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Sep 18, 2014 12:45 AM

Rain from tropical storm begins falling on Arizona

The Associated Press

TUCSON, Ariz. (AP) Tucson residents questioning whether a storm was really coming Wednesday following a quiet afternoon of sporadic showers won't have to wait long for an answer.

"Don't be lulled into thinking just because we didn't get rain right now, that it's not coming," said John Brost, a National Weather Service meteorologist in Tucson. "It's still heading this way, it's just still south of the border."

The storm was expected to hit the area by Wednesday evening and last into the night, Brost said.

People lined up in bumper-to-bumper traffic and scooped sand into trash and canvas tote bags Wednesday as rain from a weakened Pacific storm began to fall on Arizona.

It's the second blast of hurricane-related weather to hit the desert region in the past two weeks the result of an especially active Pacific storm season. Odile was once a Category 3 Hurricane, but it was downgraded to a tropical depression by the time rain started falling in Arizona.

The Tucson and Phoenix areas received less than the expected precipitation Wednesday, and no rain was falling in either location by mid-afternoon. But the forecast still calls for more precipitation to arrive in the next day, with up to 5 inches of rain predicted for Tucson.

Fearful of widespread flooding, people across Arizona rushed to fill up sandbags to fortify their homes. Traffic backed up at two parks in Tucson where they were being given out. The mayor of the border city of Nogales used his pickup truck to deliver sandbags to residents.

More than 40 people with bags and shovels huddled around a pile of sand as a steady rain fell at Reid Park in Tucson. The pile dissipated in just minutes. It was the third pile since the makeshift sandbag station opened at 8 a.m. in the parking lot, said Cat Beddard, a Tucson Parks & Recreation employee.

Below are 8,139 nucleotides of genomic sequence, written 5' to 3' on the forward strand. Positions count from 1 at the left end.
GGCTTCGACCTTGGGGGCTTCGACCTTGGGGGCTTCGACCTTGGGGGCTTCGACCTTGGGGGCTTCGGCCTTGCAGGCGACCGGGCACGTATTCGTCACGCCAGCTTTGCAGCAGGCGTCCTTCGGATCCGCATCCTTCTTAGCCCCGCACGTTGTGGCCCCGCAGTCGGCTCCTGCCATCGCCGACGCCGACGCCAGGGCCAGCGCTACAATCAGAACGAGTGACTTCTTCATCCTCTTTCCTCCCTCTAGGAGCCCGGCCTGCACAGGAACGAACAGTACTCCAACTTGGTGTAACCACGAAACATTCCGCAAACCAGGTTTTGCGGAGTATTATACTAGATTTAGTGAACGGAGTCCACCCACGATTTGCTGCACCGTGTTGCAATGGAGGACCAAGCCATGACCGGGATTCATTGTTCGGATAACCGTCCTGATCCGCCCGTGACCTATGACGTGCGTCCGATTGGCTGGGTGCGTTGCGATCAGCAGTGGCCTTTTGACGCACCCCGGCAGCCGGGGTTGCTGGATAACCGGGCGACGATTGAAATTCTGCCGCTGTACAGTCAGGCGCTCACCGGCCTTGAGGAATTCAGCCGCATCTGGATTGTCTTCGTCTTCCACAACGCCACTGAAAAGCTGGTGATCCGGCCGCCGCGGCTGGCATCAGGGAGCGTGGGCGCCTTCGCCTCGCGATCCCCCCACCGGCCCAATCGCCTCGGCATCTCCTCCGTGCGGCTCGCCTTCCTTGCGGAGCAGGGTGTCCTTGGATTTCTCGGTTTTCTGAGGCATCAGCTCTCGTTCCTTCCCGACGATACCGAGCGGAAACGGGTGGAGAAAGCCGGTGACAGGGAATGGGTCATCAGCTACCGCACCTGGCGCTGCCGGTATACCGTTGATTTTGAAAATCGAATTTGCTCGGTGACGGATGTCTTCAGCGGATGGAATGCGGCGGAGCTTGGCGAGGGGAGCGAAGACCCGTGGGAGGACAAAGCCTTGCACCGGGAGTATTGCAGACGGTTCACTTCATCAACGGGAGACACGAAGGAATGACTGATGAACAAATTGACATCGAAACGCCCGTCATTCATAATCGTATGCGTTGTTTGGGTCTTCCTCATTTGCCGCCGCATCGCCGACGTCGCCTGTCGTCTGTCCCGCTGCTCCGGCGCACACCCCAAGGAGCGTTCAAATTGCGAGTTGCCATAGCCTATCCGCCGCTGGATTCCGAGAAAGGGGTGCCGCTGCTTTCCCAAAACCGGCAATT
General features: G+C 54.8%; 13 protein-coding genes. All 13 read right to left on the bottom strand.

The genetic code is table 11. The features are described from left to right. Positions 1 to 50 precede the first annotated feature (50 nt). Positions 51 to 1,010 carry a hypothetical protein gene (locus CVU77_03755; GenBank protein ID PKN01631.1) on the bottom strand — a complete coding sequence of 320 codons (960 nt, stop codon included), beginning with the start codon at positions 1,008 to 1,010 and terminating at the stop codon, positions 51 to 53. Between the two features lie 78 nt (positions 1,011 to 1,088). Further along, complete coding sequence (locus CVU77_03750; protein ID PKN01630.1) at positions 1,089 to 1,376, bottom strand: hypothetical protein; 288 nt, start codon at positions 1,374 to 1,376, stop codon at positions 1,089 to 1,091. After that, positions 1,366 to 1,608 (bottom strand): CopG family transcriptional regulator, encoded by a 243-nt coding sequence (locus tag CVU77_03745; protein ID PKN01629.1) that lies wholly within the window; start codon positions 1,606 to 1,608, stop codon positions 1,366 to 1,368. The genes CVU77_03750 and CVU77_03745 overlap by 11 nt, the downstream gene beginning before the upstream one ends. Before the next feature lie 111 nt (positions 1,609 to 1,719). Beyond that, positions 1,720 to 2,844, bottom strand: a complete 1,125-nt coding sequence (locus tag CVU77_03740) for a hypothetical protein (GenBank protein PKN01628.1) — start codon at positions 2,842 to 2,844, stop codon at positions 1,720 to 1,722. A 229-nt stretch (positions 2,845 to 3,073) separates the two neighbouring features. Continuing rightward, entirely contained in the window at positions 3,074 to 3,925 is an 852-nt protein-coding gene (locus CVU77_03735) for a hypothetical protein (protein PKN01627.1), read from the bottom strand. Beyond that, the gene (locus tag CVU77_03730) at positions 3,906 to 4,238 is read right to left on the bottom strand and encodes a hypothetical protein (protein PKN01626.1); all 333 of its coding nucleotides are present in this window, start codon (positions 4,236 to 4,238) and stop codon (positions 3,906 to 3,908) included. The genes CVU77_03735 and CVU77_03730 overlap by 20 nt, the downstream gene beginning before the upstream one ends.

Many residents unaccustomed to flooding brought grocery and trash bags to city sand piles to get ready for the storm.

Griselda Valenzuela showed up with her 1 -year-old son and hoped to get 10 bags. "I don't want the house flooding and my son walking around," Valenzuela said.

Odile tore through the Mexican resort state of Baja California Sur late Sunday and Monday, where residents were still struggling Wednesday with a lack of power and drinking water. There were scattered reports of looting, and the Los Cabos airport was closed to commercial travel.

About 70 miles south of Tucson, officials in Nogales have spent the past week preparing for storms. Nogales is downhill of Nogales, Sonora, Mexico, meaning rain water from the Mexican side doesn't take long to seep into the city's washes.

"This happens to us ever year. We don't need a hurricane for us to get flooded," Mayor Arturo Garino said. "This time we're being very, very proactive."

At the Arizona Department of Transportation's Traffic Operations Center, agency spokesman Doug Nintzel and other workers looked over a bank of monitors that showed traffic statewide and the track of the storm as it moved from Mexico into the U.S.

"It is unusual for us," he said. "We would be expecting to start getting into the drier fall season here in the area, so you never know with Mother Nature, and we've just said all hands on deck. You need to prepare for this type of thing, and we're doing the best we can, trying to keep our system as operational as possible."

Last week, the remnants of Hurricane Norbert caused deadly flash flooding in Arizona. The single-day rainfall totals in Phoenix eclipsed the average total precipitation for the entire summer. Freeways became submerged after pumping stations could not keep up with the downpour, and sections of Interstates 10 and 17 were closed most of the day.

Despite the heavy rains, it still might not be enough to pull Arizona out of its drought.

Rain alone will not help refill reservoirs on the Colorado River. The current drought is drawing down Colorado River storage in Lake Mead and Lake Powell in particular to dangerous levels, said Jonathan Overpeck of the Institute of the Environment at the University of Arizona.

The snowmelt from snowpack is what fills reservoirs that supply drinking water. So the upcoming winter, not hurricane season, is a crucial weather period.


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